A child sneaks a cookie from a cookie jar. A teenager slips out of the house to attend a party. A worker fudges on his time card. A driver texts while in a school zone. A hometown football star uses steroids. A man cheats on his spouse while out of town. A government official uses her office to get contracts for her husband’s company. School teachers conspire to change test scores. An employee absconds with the company birthday-party fund. A 12-year-old boy steals guns from a pawn shop that will help others kill police officers. A presidential candidate lies to the FBI. When people consciously make immoral or unethical choices, it creates imbalance in the society in which they live, and the other members of that society are forced to deal with the behavior in some manner. Most rational people understand that ignoring the problem won’t make it go away.
On Fox’s “The Kelly File” last week, Jessica Disu, a Chicago Black Lives Matter activist and proponent of transformative justice, said that American police forces should be abolished. “Here are the solutions. We need to abolish the police, period. Demilitarize the police, disarm the police, and we need to come up with community solutions for transformative justice,” said Disu. Abolishing the police will most assuredly stop the killing of cops since there won’t be any to target, but will that solve the real problem, the problem of immorality?
Combating immorality does indeed require teaching and guidance so that all humans can become perfect just as we are called to be in Matthew 5:48: “Therefore you are to be perfect, as your heavenly Father is perfect.” E. Stanley Jones, a 20th-century Methodist Christian missionary and theologian, suggests in his book The Christ of the Mount: A Working Philosophy of Life that we think of the “perfect” life as a “complete” life. In so doing, it seems more attainable. Those who consciously work toward inner perfection choose to do what is right, which means they are choosing a good life, a heaven on earth, regardless of past experiences, historical events, or physiological circumstances. People of all kinds choose immoral behavior; they create their own hell every day, which unfortunately bleeds all over the rest of us. It is as simple as that. When groups of people join others in creating hell, chaos rules. In order to bring order out of chaos, God’s laws must reign supreme, especially the law that commands: “Do unto others as you would have them do unto you” (Matthew 7:12).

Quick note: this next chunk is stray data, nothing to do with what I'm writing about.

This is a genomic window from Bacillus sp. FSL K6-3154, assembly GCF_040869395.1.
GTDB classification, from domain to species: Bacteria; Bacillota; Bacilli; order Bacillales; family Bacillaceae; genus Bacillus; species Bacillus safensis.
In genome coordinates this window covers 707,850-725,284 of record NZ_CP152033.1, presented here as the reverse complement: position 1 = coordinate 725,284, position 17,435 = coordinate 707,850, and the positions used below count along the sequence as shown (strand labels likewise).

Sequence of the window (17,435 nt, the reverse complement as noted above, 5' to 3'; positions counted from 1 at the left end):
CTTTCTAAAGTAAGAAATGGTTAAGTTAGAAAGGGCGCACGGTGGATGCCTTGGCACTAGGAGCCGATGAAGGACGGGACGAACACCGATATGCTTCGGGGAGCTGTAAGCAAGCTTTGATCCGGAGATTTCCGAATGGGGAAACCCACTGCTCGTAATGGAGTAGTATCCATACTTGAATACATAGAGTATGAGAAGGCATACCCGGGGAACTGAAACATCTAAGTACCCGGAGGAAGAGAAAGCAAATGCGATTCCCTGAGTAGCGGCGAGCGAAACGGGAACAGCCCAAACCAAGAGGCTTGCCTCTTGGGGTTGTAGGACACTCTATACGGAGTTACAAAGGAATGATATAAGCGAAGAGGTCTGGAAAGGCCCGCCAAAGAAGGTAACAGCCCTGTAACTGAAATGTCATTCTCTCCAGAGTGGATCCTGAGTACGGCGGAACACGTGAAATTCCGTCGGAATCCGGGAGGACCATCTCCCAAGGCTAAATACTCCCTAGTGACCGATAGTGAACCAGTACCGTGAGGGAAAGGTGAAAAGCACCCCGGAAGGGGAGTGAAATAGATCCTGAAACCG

Do kids who are taught this law and understand the difference between right from wrong perform immoral or unethical acts? Sometimes they do. Because all humans have free will, no one is exempt, not even a priest or a preacher’s kid. Do kids who grow up in households where God’s laws are not taught turn out to be good people making moral decisions? Of course, they do. Those who choose to have complete lives come from all backgrounds. God’s grace is for everyone; it is the great equalizer.
So, if a child steals a cookie and is not reprimanded for doing so, he may get the idea that taking what he wants when he wants is acceptable. If the adults in his life laugh about the minor infraction in front of the child and lead him to believe that his behavior is funny or cute, it then becomes a way to get everyone’s attention. Soon, this “cute” behavior left unchecked creates a demanding child no one can stand or a spoiled child who who steals a gun – or worse – uses one to kill a cop or a neighbor or a schoolmate to get what he wants. Jumping from stealing cookies to stealing guns may seem like a giant leap, but failure to teach a child right from wrong in the early years sets him on a path to self-destruction, a path that is guaranteed to be filled with misery for everyone involved – not just the child.
People must get past the past and make a personal commitment to living a perfect life by following God’s laws because no law of man will ever fix the real problem of a fallen world. For now, we must pray for protection of those who are in harm’s way. We must pray that those who wish to do them harm will surrender to God and seek His ways instead of the ways of a vengeful people. Finally, we must thank God for the people in our midst who are called to defend us against the forces of evil. They are brave men and women who show up to work each day understanding that they may not return to their families that night, but they show up anyway. God bless them!
Retired from education after serving 30 years (twenty-eight as an English teacher and two years as a new-teacher mentor), Shirley enjoys her life with family and friends while serving her community, church, and school in Corpus Christi, Texas. She is the creator and managing editor of The Paper Trail, an online news/blog site that serves to offer a glimpse into the past and present of the little community of Flour Bluff. She wrote for The Flour Bluff Messenger, wrote and edited for The Texas Shoreline News, a Corpus Christi print newspaper that existed from December 2017 to April 2020, served as copy editor on three books, and continues to tutor students of all ages in the lively art of writing.